Skip to main content

Agency for Toxic Substances and Disease Registry

AGENCY FOR TOXIC SUBSTANCES AND DISEASE REGISTRY

Hazardous waste and toxic substances in the environment are a matter of both public concern and public health. Of particular interest to many communities are waste treatment facilities and abandoned hazardous waste sites. In response to concerns about such sites, the U.S. Congress enacted the Superfund Act of 1980, which requires the U.S. Environmental Protection Agency, in cooperation with the states, to identify hazardous waste sites and clean up those deemed most hazardous to human health and environmental quality. The act also created the Agency for Toxic Substances and Disease Registry (ATSDR) to investigate the health of persons who are potentially at risk from hazardous substances released into the environment.

Located in Atlanta, Georgia, the ATSDR is a component of the U.S. Department of Health and Human Services.

As its primary duty, in cooperation with state and local health departments, the ATSDR conducts health assessments of communities that are at risk from hazardous waste and toxic substances. The agency also develops and distributes toxicologic profiles of known toxic substances, conducts epidemiologic investigations and health surveillance programs, responds to emergency chemical events, coordinates toxicologic research on specific toxic substances, and provides environmental health training for physicians and other health care providers.

Barry L. Johnson

(see also: Environmental Determinants of Health; Environmental Protection Agency; Hazardous Waste; Toxicology; Toxic Substances Control Act )

Bibliography

Johnson, B. L. (1999). Impact of Hazardous Waste on Human Health: Hazard, Health Effects, Equity, and Communications Issues. Boca Raton, FL: Lewis Publishers.

Cite this article
Pick a style below, and copy the text for your bibliography.

  • MLA
  • Chicago
  • APA

"Agency for Toxic Substances and Disease Registry." Encyclopedia of Public Health. . Encyclopedia.com. 14 Aug. 2018 <http://www.encyclopedia.com>.

"Agency for Toxic Substances and Disease Registry." Encyclopedia of Public Health. . Encyclopedia.com. (August 14, 2018). http://www.encyclopedia.com/education/encyclopedias-almanacs-transcripts-and-maps/agency-toxic-substances-and-disease-registry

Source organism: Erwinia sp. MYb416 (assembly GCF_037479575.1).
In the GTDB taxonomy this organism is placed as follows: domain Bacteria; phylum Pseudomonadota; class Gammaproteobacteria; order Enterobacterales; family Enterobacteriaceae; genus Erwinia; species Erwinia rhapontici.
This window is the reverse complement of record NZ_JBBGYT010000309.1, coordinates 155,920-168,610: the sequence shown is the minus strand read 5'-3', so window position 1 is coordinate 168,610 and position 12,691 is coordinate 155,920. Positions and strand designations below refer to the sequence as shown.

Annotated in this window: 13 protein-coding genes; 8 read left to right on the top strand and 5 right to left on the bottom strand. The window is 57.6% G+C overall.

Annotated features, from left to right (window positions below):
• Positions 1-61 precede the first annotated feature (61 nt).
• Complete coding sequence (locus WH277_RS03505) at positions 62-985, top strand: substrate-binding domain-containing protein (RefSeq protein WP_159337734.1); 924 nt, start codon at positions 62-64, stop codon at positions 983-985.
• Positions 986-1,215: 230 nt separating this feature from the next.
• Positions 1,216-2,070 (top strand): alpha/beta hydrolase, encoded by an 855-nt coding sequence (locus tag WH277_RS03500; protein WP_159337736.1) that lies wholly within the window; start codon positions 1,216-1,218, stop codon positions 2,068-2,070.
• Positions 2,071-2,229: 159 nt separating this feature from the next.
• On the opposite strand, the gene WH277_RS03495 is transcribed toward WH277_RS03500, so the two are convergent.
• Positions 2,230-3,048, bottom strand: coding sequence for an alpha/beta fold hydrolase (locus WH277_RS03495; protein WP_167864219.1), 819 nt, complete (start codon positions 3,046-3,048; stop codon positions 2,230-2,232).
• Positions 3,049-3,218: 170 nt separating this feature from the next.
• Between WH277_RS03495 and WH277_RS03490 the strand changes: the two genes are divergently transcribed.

"Agency for Toxic Substances and Disease Registry." Encyclopedia of Public Health. . Retrieved August 14, 2018 from Encyclopedia.com: http://www.encyclopedia.com/education/encyclopedias-almanacs-transcripts-and-maps/agency-toxic-substances-and-disease-registry

Learn more about citation styles

Citation styles

Encyclopedia.com gives you the ability to cite reference entries and articles according to common styles from the Modern Language Association (MLA), The Chicago Manual of Style, and the American Psychological Association (APA).

Within the “Cite this article” tool, pick a style to see how all available information looks when formatted according to that style. Then, copy and paste the text into your bibliography or works cited list.

Because each style has its own formatting nuances that evolve over time and not all information is available for every reference entry or article, Encyclopedia.com cannot guarantee each citation it generates. Therefore, it’s best to use Encyclopedia.com citations as a starting point before checking the style against your school or publication’s requirements and the most-recent information available at these sites:

Modern Language Association

http://www.mla.org/style

The Chicago Manual of Style

http://www.chicagomanualofstyle.org/tools_citationguide.html

American Psychological Association

http://apastyle.apa.org/

Notes:
  • Most online reference entries and articles do not have page numbers. Therefore, that information is unavailable for most Encyclopedia.com content. However, the date of retrieval is often important. Refer to each style’s convention regarding the best way to format page numbers and retrieval dates.
  • In addition to the MLA, Chicago, and APA styles, your school, university, publication, or institution may have its own requirements for citations. Therefore, be sure to refer to those guidelines when editing your bibliography or works cited list.